The particular reasons Trump became the agent of voter discontent in 2016 are, in our view, often misconstrued. His vast and oft-cited Twitter following is more a reflection of his fame than a cause of it. His campaign was not importantly fueled by either the small donations that social media and the web facilitate or the widely discussed Super PACs. Nor did the rise of Super PACs prevent the usual winnowing of less successful candidates, most notably early favorites Jeb Bush and Scott Walker. Trump’s relationship with Fox News was a factor, but it had its ups and downs. While Cain in 2012 and Carson in 2016 were made famous by Murdoch’s network and talk radio, Trump has been a celebrity since before the right-wing mass media even existed. If Fox gave him much coverage when he promoted the “birther” issue in 2011, they hardly created his celebrity status. The growth in debates that was helpful to Gingrich in 2012 also is hard to connect to Trump’s success. The New York mogul shot to the lead in the polls well before the first debate in 2015 and his showings did little to solidify his position.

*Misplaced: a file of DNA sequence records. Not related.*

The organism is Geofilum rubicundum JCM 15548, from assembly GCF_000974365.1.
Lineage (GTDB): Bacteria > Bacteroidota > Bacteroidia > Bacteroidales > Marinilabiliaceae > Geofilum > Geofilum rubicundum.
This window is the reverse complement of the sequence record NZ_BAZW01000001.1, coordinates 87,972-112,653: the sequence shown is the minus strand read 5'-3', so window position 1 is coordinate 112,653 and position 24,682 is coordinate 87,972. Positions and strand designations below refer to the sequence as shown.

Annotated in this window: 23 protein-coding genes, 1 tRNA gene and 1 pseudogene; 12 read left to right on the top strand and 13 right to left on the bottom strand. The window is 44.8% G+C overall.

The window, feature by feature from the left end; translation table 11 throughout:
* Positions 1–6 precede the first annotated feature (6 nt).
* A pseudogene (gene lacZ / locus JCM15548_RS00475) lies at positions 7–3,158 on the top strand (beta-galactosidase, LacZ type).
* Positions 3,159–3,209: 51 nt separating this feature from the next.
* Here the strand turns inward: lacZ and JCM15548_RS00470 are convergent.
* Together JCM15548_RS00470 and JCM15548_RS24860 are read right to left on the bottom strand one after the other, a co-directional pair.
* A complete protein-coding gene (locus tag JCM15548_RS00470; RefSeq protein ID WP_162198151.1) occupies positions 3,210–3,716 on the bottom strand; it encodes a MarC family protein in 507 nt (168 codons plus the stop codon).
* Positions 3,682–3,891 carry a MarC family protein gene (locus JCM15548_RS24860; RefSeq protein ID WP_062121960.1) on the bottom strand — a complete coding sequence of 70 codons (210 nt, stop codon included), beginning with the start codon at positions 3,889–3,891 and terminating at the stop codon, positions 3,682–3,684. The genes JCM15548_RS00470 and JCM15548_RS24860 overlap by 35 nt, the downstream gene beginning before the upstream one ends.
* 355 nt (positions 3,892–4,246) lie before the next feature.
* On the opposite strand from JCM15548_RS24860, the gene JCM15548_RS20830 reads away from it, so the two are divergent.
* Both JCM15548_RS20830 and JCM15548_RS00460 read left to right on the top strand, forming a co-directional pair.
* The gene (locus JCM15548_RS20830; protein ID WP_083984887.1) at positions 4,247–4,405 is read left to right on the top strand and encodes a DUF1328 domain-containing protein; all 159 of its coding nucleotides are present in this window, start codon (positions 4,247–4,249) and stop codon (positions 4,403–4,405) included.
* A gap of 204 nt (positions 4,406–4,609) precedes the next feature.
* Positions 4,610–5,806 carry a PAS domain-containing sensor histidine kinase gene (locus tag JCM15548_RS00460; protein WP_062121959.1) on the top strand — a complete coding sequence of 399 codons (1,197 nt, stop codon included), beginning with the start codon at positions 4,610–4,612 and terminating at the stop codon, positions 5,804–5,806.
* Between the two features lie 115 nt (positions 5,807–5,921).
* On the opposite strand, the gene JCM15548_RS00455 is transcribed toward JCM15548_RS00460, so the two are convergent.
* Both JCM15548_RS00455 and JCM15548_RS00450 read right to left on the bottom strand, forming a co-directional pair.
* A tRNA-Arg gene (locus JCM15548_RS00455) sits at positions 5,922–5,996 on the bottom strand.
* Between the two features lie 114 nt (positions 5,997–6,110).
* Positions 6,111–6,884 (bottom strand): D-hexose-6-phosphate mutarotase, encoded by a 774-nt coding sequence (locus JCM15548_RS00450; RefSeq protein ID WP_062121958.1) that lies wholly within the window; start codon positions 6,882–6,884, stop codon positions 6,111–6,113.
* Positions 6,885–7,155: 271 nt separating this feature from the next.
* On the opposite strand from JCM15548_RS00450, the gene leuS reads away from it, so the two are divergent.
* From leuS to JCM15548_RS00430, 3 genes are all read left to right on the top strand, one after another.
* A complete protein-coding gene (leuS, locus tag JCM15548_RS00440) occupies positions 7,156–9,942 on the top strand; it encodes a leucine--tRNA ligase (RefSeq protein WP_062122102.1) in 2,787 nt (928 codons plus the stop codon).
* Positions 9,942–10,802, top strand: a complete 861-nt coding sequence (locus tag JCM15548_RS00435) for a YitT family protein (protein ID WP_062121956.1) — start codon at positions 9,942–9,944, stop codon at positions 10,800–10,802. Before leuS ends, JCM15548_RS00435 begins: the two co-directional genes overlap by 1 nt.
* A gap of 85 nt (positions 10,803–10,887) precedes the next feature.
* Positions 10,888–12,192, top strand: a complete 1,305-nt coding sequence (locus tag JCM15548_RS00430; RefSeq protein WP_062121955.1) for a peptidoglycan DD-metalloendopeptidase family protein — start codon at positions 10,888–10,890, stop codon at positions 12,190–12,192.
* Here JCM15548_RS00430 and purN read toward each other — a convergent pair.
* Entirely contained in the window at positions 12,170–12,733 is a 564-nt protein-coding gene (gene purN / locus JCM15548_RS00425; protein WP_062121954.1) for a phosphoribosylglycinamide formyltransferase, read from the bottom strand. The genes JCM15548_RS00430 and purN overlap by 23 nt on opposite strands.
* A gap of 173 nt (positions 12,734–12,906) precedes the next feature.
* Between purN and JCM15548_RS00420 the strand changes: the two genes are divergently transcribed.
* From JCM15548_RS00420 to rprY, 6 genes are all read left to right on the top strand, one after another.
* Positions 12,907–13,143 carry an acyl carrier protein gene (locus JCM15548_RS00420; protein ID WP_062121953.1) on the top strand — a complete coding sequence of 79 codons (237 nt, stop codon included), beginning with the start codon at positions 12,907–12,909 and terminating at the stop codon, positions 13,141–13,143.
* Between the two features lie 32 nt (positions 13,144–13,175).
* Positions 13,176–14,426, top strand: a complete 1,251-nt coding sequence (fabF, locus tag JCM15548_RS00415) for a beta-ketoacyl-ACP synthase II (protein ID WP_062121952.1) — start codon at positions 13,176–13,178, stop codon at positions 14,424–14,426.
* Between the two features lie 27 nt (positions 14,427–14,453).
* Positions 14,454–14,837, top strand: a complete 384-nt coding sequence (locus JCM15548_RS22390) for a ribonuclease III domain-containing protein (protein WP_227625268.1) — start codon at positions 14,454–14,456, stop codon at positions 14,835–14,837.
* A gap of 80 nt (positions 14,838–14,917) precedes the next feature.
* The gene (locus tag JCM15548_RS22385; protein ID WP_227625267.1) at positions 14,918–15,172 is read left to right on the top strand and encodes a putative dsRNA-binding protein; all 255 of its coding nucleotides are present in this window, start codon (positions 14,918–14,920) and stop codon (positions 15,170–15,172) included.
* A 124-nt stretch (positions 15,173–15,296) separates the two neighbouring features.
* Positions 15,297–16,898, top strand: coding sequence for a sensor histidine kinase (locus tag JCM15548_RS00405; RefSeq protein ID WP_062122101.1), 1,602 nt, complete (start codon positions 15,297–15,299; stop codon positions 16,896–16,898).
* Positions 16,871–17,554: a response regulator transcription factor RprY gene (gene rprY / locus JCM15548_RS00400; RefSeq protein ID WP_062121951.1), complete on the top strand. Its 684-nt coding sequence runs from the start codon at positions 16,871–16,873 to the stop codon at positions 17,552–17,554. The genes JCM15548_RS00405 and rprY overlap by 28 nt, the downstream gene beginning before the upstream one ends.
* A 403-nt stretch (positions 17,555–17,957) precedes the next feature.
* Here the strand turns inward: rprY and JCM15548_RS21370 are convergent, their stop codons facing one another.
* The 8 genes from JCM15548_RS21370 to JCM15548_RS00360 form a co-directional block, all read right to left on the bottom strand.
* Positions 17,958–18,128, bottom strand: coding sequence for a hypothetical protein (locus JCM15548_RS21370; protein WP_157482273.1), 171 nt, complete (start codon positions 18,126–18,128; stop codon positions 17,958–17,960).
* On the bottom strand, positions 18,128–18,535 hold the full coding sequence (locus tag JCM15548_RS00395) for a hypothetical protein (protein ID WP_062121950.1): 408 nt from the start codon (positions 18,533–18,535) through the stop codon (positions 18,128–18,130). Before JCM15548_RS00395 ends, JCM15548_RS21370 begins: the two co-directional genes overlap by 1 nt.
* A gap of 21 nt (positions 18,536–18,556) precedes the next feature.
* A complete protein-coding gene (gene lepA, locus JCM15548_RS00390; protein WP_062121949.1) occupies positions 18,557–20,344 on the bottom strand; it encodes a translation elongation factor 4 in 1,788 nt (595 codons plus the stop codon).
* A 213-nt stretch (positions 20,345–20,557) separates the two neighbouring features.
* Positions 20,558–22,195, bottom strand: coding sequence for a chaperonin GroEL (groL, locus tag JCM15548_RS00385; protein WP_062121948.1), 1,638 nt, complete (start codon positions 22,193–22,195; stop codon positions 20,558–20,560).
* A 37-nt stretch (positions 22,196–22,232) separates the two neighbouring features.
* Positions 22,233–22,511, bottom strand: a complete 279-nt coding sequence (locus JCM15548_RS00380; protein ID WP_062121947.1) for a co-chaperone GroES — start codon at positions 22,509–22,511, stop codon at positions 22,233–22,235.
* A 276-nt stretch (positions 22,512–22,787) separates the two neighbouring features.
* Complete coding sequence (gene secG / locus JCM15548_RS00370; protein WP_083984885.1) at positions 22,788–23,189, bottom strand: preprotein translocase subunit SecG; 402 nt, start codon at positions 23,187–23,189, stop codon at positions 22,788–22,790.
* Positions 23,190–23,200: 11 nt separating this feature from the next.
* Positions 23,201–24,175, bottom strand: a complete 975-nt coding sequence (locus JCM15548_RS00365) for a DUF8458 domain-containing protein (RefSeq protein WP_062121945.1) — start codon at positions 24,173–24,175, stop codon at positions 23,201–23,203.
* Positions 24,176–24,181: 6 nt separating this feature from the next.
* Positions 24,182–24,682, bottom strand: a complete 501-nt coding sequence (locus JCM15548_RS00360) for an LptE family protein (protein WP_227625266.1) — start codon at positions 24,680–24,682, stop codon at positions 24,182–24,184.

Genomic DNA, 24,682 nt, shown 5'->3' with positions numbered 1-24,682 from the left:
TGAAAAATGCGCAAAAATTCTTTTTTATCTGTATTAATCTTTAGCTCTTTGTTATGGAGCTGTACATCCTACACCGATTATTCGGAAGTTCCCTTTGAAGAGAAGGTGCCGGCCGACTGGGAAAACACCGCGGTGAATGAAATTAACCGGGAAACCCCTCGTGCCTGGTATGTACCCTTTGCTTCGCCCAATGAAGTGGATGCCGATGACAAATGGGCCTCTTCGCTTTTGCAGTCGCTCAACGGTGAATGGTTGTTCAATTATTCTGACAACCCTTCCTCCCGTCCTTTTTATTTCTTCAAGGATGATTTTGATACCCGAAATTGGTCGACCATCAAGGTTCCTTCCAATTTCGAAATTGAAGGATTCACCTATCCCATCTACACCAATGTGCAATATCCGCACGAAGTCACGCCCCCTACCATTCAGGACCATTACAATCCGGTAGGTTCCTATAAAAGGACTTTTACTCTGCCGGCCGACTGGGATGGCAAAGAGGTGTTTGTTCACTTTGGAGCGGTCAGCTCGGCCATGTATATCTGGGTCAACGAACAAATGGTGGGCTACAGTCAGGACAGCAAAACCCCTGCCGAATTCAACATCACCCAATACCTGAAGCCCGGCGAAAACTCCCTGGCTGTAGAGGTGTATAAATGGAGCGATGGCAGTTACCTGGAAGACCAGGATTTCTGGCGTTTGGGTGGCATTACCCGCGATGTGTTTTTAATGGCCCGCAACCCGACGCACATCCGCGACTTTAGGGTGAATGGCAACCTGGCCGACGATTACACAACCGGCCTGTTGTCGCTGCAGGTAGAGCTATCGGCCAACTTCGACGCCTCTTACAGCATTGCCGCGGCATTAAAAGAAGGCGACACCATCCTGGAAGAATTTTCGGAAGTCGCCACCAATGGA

Most important to Trump’s success was that he began the race as a figure who was known to all and respected by many GOP voters, and who was willing to make statements about Mexican and Muslim immigrants that other Republican politicians were not. The needs of business and especially agribusiness for a reliable labor force, and the sensibilities of the party’s core middle and upper class clientele, likely explain their reticence. But a large faction of Republican voters are frustrated by the reluctance of party leaders to urge strong action against immigrants. Trump skillfully exploited these important party divisions.